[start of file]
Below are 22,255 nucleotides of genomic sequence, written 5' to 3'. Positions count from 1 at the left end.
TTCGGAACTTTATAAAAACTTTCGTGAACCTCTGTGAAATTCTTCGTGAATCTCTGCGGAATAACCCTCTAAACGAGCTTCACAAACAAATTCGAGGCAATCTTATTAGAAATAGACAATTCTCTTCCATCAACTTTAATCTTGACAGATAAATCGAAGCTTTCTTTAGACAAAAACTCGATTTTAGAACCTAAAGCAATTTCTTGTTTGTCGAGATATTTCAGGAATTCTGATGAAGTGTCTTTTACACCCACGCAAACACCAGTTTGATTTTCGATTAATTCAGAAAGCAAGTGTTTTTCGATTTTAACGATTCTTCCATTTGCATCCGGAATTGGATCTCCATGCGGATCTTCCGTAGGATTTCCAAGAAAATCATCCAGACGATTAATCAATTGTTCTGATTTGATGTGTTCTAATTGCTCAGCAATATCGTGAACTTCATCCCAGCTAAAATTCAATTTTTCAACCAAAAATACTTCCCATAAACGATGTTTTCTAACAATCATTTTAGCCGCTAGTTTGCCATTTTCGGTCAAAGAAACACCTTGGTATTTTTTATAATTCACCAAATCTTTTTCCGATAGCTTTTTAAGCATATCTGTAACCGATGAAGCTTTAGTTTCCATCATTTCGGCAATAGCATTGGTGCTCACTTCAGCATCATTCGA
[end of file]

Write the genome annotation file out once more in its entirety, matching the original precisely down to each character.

Below are 22,255 nucleotides of genomic sequence, written 5' to 3'. Positions count from 1 at the left end.
TTCGGAACTTTATAAAAACTTTCGTGAACCTCTGTGAAATTCTTCGTGAATCTCTGCGGAATAACCCTCTAAACGAGCTTCACAAACAAATTCGAGGCAATCTTATTAGAAATAGACAATTCTCTTCCATCAACTTTAATCTTGACAGATAAATCGAAGCTTTCTTTAGACAAAAACTCGATTTTAGAACCTAAAGCAATTTCTTGTTTGTCGAGATATTTCAGGAATTCTGATGAAGTGTCTTTTACACCCACGCAAACACCAGTTTGATTTTCGATTAATTCAGAAAGCAAGTGTTTTTCGATTTTAACGATTCTTCCATTTGCATCCGGAATTGGATCTCCATGCGGATCTTCCGTAGGATTTCCAAGAAAATCATCCAGACGATTAATCAATTGTTCTGATTTGATGTGTTCTAATTGCTCAGCAATATCGTGAACTTCATCCCAGCTAAAATTCAATTTTTCAACCAAAAATACTTCCCATAAACGATGTTTTCTAACAATCATTTTAGCCGCTAGTTTGCCATTTTCGGTCAAAGAAACACCTTGGTATTTTTTATAATTCACCAAATCTTTTTCCGATAGCTTTTTAAGCATATCTGTAACCGATGAAGCTTTAGTTTCCATCATTTCGGCAATAGCATTGGTGCTCACTTCAGCATCATTCGA